George Hollis

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This article is about the English soldier. For the English bishop, see George Hollis (bishop). For the English football goalkeeper, see George Hollis (footballer).
George Hollis
Victoria Cross Medal without Bar.png
Born October 1833
Chipping Sodbury, Gloucestershire
Died 16 May 1879 (aged 45)
Exeter, Devon
Buried at Exwick Cemetery, Exeter
Allegiance  United Kingdom
Service/branch Flag of the British Army.svg British Army
Rank Farrier
Unit 8th Hussars
Battles/wars Indian Mutiny
Awards Victoria Cross

George Hollis VC (October 1833 – 16 May 1879) was an English recipient of the Victoria Cross, the highest and most prestigious award for gallantry in the face of the enemy that can be awarded to British and Commonwealth forces.

Details[edit]

He was about 24 years old, and a Farrier in the 8th Hussars (The King's Royal Irish), British Army during the Indian Mutiny when the following deed took place on 17 June 1858 at Gwalior, India for which he was awarded the VC: Farrier Hollis - together with a captain (Clement Walker Heneage), a sergeant (Joseph Ward) and a private (John Pearson) was in a charge made by a squadron of the 8th Hussars. His citation reads:

8th Hussars. No. 1298. Farrier George Hollis

Selected for the Victoria Cross by their companions in the gallant charge made by a squadron of the Regiment at Gwalior, on the 17th of June, 1858, when, supported by a division of the Bombay Horse Artillery, and Her Majesty's 95th Regiment, they routed the enemy, who were advancing against Brigadier Smith's position, charged through the rebel camp into two batteries, capturing and bringing into their camp two of the enemy's guns, under a heavy and converging fire from the Fort and Towa. (Field Force Orders by Major-General Sir Hugh Henry Rose, G.C.B., Commanding Central India Field Force, dated Camp, Gwalior, 28th June, 1858.)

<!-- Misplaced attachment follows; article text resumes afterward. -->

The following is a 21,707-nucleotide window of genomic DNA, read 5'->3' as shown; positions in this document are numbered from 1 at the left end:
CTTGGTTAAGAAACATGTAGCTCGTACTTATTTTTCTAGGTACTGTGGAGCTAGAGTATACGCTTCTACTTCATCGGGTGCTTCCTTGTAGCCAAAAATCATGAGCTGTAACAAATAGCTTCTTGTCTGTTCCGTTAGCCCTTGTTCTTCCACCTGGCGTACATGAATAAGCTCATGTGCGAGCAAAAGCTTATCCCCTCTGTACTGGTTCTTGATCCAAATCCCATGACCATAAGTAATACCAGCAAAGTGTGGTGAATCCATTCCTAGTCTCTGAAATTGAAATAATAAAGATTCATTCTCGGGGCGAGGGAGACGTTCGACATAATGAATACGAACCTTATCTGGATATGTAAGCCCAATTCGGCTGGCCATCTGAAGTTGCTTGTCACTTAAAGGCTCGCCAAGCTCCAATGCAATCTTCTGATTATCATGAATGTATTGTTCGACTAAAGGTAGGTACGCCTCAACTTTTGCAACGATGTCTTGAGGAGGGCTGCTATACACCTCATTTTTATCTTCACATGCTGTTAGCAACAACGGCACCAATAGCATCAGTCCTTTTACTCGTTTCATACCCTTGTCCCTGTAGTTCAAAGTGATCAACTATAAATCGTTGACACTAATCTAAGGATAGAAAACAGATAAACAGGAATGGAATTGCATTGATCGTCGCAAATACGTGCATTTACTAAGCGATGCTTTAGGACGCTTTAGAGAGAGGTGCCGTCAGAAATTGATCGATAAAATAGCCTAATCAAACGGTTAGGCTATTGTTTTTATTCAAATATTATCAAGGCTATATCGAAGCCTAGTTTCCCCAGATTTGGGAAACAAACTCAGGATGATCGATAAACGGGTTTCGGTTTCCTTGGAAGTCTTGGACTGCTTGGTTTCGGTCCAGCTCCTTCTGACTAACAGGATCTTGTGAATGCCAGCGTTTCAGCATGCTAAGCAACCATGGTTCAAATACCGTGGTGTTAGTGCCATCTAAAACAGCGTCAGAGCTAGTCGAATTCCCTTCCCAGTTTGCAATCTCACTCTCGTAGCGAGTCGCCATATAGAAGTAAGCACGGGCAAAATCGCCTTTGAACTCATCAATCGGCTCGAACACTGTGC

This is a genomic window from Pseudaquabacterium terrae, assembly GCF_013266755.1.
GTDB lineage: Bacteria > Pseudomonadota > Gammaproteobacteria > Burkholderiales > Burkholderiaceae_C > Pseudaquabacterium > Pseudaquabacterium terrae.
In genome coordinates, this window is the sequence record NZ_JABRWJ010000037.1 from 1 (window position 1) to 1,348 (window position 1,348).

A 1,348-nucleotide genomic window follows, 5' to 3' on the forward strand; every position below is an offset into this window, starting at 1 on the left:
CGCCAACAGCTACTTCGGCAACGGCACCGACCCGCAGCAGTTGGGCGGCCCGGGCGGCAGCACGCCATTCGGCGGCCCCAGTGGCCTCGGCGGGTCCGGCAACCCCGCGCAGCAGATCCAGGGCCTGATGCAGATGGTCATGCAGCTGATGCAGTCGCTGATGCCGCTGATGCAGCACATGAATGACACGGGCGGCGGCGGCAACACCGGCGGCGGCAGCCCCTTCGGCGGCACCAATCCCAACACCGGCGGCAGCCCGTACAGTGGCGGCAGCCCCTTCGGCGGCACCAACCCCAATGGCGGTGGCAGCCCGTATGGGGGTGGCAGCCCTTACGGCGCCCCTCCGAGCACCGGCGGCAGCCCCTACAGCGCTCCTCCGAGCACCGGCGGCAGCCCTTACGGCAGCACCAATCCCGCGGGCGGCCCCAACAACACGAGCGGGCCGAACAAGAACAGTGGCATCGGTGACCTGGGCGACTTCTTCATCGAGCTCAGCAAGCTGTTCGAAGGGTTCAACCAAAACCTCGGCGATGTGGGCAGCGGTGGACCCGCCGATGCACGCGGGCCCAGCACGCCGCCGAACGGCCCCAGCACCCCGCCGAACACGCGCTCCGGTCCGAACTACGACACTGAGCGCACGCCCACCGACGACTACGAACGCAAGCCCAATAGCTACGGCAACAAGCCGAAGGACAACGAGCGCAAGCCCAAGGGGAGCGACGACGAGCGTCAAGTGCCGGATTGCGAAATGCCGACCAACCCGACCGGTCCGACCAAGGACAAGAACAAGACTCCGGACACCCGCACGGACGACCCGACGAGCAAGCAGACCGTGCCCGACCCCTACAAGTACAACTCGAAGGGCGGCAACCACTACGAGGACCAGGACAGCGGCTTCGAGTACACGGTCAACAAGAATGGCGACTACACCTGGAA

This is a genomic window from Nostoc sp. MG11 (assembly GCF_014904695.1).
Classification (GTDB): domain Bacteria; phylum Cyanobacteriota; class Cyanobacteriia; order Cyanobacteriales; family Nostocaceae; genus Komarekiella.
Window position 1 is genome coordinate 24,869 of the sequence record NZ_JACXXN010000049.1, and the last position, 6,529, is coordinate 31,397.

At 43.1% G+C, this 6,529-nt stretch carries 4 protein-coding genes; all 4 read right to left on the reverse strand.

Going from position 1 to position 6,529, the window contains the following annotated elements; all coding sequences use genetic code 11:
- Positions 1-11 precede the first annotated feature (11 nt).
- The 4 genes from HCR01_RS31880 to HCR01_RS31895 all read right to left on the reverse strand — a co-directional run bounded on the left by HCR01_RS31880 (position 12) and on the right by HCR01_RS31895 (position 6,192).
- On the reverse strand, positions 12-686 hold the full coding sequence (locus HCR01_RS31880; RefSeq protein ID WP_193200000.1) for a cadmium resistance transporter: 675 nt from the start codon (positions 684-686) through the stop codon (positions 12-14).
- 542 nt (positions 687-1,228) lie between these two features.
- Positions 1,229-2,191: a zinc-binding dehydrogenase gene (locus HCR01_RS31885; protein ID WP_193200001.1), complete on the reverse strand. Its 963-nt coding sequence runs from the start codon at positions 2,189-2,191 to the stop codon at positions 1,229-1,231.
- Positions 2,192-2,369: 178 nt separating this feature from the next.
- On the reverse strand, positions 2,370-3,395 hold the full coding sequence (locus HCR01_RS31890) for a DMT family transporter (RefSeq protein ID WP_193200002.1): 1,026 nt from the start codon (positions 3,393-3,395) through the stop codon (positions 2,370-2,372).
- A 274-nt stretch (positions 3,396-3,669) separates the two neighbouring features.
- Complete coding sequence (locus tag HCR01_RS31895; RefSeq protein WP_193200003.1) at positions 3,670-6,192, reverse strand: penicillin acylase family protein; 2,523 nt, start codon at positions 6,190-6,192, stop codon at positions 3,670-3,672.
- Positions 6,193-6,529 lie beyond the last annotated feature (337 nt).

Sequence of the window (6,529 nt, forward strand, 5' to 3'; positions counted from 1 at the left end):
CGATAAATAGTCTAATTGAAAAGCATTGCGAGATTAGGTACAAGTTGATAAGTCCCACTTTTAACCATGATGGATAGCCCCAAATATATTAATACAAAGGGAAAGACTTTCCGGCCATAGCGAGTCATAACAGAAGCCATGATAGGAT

[1]

Medal[edit]

In 1994 a man watching racehorses being trained on the Curragh in County Kildare, Ireland, glimpsed a small piece of metal being thrown up with mud by a horse galloping by; this turned out to be a Victoria Cross (minus its bar). It was presumed to have been one of the four awarded to the 8th Hussars, as they were based at the Curragh between 1869 and 1875. Until 1881 soldiers were required to wear all their medals while on duty and it was believed that a member of the Hussars could have lost the medal while training on horseback on the Curragh. It was thought likely that the medal belonged to either George Hollis or John Pearson as the other two medals were accounted for; however Pearson's VC subsequently turned up in auction at 2004, along with his other medals.[2][3]

References[edit]

  1. ^ The London Gazette: no. 22223. p. 294. 28 January 1859. Retrieved 19 September 2009.
  2. ^ Niall Fallon, 'A rare medal is unearthed on Curragh' in The Irish Times, 21 May 1994, p.22
  3. ^ http://www.halifaxcourier.co.uk/news/nostalgia/victoria-cross-daredevil-who-helped-crush-indian-mutiny-1-4053316